Diamond Hearts: How The Heart Pendant Came To Symbolise Love

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A diamond gist pendant is now instantly recogniseable as a quantity of love and devotion, but it has not always been that way. This device exploreswhere this iconic badge derived from and how the soul necklace you wear today has come to mean so much

Diamond Hearts: How The Heart Pendant Came To Symbolise Love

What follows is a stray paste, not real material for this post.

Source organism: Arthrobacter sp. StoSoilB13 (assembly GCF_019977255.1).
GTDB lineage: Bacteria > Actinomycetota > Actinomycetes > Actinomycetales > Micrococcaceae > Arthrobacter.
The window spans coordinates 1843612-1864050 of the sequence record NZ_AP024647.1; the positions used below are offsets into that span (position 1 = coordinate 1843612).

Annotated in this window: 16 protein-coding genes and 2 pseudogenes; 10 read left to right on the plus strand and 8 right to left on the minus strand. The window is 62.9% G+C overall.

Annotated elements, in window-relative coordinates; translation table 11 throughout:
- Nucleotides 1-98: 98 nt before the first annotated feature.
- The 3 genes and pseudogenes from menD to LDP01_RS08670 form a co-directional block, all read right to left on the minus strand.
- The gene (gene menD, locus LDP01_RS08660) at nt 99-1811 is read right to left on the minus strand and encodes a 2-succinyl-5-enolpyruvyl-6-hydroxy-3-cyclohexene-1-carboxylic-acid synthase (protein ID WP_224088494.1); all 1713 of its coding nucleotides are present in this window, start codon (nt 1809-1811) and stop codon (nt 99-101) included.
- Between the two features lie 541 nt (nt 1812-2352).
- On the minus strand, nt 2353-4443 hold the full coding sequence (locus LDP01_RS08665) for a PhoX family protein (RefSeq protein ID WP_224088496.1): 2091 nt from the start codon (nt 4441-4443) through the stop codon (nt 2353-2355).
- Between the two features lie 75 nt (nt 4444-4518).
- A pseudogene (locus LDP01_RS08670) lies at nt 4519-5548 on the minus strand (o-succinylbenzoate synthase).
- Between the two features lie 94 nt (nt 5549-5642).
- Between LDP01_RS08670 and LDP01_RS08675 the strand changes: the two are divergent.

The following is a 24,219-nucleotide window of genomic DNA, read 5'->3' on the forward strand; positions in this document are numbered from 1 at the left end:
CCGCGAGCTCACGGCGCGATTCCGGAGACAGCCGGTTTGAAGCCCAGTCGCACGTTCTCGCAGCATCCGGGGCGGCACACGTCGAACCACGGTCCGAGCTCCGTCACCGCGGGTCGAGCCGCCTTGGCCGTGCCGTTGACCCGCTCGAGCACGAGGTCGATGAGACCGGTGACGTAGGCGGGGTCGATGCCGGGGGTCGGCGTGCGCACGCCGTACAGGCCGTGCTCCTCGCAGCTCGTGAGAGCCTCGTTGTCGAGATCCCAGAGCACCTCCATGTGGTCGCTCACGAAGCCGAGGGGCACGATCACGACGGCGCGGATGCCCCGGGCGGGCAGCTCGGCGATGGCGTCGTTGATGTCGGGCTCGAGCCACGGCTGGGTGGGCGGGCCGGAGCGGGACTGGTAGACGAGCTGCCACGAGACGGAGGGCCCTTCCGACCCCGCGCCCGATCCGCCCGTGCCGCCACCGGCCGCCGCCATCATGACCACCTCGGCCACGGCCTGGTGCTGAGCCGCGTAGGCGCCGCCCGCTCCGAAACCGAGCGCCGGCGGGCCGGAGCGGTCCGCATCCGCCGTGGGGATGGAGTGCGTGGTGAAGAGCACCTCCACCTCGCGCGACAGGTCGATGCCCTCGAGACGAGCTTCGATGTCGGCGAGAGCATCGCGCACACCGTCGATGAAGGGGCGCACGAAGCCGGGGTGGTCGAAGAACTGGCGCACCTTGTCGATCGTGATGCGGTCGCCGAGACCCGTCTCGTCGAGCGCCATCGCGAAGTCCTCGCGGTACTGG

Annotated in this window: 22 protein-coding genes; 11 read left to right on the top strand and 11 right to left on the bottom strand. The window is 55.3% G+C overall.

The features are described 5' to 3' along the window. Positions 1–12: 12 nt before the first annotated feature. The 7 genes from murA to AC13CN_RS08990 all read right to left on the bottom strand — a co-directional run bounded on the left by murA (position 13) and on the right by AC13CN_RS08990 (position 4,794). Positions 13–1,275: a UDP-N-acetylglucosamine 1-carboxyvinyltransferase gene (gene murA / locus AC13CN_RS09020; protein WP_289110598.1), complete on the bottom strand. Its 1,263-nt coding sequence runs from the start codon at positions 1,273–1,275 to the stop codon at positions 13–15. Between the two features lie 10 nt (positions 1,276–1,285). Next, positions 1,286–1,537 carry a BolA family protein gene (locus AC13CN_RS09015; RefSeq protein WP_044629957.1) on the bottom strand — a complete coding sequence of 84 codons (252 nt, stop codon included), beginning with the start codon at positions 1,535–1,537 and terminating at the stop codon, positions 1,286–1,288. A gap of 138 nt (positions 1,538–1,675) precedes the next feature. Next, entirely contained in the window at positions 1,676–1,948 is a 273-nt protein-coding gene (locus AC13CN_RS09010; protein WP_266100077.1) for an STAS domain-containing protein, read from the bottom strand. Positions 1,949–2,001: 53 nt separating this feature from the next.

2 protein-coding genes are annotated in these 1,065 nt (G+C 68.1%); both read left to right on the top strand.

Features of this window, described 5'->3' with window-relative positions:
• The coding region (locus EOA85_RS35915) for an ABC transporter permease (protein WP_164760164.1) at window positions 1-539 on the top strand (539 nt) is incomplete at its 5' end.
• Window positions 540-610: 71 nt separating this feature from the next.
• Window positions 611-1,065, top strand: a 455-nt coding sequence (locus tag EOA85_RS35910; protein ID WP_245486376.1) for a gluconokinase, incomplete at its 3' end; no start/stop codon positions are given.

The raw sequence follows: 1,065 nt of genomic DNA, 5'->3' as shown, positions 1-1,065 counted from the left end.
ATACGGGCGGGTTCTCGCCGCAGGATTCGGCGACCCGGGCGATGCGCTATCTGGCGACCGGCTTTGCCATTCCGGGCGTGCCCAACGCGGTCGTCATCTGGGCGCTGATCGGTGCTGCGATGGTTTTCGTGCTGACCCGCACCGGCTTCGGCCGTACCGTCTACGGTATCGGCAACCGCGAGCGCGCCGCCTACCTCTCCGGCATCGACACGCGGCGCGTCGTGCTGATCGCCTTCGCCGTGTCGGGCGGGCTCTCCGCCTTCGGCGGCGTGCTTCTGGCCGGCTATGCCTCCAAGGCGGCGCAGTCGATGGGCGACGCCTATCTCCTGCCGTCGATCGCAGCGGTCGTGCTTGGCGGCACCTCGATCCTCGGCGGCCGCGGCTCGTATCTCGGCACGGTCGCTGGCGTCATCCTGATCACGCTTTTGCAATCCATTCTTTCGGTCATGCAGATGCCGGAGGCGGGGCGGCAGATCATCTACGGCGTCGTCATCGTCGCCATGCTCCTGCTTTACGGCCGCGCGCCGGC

Today,to come across adiamond marrow pendantis toinstantly recognise itas a unit of heart andthe soulFrom rubydiamond hearts to white gold spirit necklaces,the designimmediately conjuresupthoughts of tenderness and devotion. Sobypresenting a ability of a heart-shaped pendant, the actionexpressesa nuance of penchant and emotion towards the recipient. Yet where did this badge and all itsconnotationsarise from? Why was this one organ singled out to represent the most highlyvalued of emotions? And how did it fashion into the rub it has, as the human heart itself is not so perfectly drawn? The parent of the figure and consequently the use of pith jewellery, goes a crave practice back Once upon the time, the Egyptianssaw theheart not as the seat of feelings but as the pith of genius and rational. However by 500 BC, examples of the spirit being used in connection with amour already began to appear in mature Greek artifacts Oneof the most fascinatingexplanations for the birth of this icon, isthat originally the kernel was linked primarily tothe eroticism of heart and has evolved to mean further over the centuries. In North Africa, around the 7th centuryBC, a plant called Silphium was traded in the city of Cyrene.This sort of fennel was used for birth control and was so highly prized that not only did its full heart-shaped seeds slant on coins but was harvested into extinctionThe interlock between this numeral and reaction was born thoughMuch later, the Catholic Church lays claim to theemblem in the 17th century. In a vision, it is stated that Saint Margaret Marie Alacoque saw what is now avowed as theSacred Heart, which was a pith surrounded by a crown of thorns and wasfelt to represent the pith ofChristDespite this, thereare actually earlier examples of hearts in holy iconography in the front of stained glass windows and within the ornament of abbeys When the numeral became very much en vogue in the Victorian ages, the demand for hearts pendants grew exponentially and some of the most intriguing and complex designs can be found from this era. Frequently created as centre lockets, the Victorians used them to obtain tokens of their affection, from strands of hair to miniature paintingsand even the ashes of a loved-one passed

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